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UGA student receives Ford Plantation scholarship
Program has raised $55,000 since its 2009 inception
Chad Austin
Scholarship recipient Chad Austin - photo by Photo provided.

Just in time for the PGA Championship, The Ford Plantation community in Richmond Hill has awarded the Pete Dye Agronomic Scholarship for the 2015-16 academic year to Chad Austin of the University of Georgia.

A rising senior in UGA’s turf grass management program, Austin received the $4,000 scholarship following a summer interning at The Ford Plantation and working on the Pete Dye-designed golf course there.

“This summer at The Ford Plantation has been an incredible learning experience and I’m thankful to the staff here, led by Nelson Caron, for helping in my development,” said Austin, who hails from Thomson.

The scholarship and internship program are named after the famed architect who originally designed The Ford Plantation course in the mid-1980s and who oversaw a $7.2 million redesign that wrapped in October 2014. Members at The Ford Plantation have raised more than $55,000 since the program’s inception in 2009.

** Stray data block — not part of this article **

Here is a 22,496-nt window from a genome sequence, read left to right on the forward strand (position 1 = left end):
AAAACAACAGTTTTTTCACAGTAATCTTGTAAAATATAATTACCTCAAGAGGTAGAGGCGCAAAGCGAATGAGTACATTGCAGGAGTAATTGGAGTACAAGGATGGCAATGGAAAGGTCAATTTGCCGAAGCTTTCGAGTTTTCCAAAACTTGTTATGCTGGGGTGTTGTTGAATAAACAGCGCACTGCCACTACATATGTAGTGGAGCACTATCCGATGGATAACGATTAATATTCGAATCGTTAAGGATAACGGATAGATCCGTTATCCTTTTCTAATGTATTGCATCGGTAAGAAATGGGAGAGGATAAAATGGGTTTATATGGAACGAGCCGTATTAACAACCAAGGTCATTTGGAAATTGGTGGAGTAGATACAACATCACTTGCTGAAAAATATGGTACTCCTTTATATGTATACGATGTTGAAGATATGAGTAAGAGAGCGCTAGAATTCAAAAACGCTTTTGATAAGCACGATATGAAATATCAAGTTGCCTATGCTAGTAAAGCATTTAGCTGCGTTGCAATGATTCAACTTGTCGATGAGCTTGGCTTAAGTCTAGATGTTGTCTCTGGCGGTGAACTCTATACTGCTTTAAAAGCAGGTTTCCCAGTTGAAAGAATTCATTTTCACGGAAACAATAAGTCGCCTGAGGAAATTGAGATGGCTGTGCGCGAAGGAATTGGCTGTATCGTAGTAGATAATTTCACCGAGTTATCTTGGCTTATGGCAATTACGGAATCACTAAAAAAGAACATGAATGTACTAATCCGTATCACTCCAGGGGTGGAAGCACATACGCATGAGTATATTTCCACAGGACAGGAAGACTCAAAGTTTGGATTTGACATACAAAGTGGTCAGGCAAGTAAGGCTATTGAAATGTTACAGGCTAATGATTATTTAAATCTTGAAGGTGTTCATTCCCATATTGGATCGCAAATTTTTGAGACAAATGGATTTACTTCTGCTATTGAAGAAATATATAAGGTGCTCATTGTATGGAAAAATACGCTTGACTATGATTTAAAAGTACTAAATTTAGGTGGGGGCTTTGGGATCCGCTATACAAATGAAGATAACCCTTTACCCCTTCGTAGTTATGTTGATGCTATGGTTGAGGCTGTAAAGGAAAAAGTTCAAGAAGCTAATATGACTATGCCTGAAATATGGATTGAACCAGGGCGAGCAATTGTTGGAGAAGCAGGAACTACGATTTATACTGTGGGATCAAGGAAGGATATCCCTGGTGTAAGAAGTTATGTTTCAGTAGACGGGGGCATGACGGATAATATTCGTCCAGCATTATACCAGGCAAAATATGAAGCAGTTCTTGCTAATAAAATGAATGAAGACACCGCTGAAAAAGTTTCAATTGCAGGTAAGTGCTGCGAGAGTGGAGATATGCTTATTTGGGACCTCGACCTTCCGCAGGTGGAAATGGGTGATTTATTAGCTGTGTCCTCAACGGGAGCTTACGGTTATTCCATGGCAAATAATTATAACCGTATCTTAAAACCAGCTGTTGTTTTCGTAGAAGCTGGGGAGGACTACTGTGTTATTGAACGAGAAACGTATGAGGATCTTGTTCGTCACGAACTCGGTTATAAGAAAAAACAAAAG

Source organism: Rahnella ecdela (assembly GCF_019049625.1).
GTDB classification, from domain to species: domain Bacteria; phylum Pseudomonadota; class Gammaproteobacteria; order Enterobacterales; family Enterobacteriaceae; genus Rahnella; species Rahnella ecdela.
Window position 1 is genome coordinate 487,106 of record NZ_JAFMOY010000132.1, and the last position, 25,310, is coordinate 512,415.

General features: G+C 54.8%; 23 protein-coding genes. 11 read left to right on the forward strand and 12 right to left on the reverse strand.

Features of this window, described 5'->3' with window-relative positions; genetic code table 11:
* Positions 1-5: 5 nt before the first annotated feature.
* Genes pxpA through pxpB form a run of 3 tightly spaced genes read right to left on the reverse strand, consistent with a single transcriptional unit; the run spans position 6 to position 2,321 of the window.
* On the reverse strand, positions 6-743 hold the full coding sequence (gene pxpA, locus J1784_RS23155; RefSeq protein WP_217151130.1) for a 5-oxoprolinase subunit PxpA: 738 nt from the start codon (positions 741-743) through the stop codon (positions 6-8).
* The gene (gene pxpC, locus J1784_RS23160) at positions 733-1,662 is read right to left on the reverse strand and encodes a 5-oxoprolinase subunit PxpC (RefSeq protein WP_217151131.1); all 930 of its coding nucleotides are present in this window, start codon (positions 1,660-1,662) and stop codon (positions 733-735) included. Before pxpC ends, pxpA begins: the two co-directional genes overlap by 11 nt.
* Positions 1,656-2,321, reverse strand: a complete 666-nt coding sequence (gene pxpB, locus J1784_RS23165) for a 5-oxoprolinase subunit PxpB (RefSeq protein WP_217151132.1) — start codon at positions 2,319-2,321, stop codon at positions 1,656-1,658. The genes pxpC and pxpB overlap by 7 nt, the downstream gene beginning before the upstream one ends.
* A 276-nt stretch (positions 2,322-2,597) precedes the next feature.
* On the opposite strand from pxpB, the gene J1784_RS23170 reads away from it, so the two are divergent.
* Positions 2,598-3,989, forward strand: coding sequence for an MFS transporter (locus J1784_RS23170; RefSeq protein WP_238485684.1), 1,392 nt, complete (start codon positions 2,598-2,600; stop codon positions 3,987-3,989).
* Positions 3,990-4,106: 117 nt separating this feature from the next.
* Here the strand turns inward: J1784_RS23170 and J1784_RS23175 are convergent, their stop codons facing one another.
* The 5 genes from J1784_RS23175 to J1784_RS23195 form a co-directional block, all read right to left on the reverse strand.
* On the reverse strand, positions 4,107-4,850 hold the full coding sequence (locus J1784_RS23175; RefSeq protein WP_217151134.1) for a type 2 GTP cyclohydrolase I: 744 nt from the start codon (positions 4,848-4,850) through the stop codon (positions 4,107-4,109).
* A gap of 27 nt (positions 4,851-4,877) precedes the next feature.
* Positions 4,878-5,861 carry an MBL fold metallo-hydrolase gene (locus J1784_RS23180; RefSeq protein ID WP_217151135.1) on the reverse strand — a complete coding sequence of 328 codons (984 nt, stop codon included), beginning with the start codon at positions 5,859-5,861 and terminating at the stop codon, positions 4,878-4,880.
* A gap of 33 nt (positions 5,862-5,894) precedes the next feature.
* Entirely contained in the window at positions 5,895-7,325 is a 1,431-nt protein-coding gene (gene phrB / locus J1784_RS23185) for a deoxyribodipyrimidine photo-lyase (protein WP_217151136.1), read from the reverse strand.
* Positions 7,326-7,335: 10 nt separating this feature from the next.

“I appreciate the Ford Plantation’s commitment to offer this scholarship to young people entering into this profession,” Dye said. “Quality maintenance will make my golf courses outstanding for future generations.”

Each year, professors from leading universities, including the University of Georgia, Penn State, Purdue, Clemson, North Carolina State and the University of Florida, submit nominees for the scholarship and internship program. Students are selected based on individual academic merit and achievement and receive a scholarship to be used for educational expenses. They also receive hourly wages for the duration of the three-month internship and free housing on-site at Ford.

Interns take part in all facets of golf course maintenance, from daily course preparation to spending time in the equipment area learning how mowers and equipment are set up. Along with learning the green side of the industry, they also see what goes into managing the business side of our department.

The capstone of the program takes place when each intern is responsible for the management of the golf maintenance crew for three to four days at the end of the summer. This unique portion of the program, coupled with competitive wages and an academic scholarship, make The Ford Plantation’s Pete Dye agronomic program a sought-after internship.

“This program has been met with enthusiastic support from the members of our club and the universities involved in the program,” said Nelson Caron, director of golf course and grounds maintenance at The Ford Plantation. “The financial support we get for this program from our members has been essential to its success, and Chad is a worthy recipient who will continue a fine tradition of excellence.”

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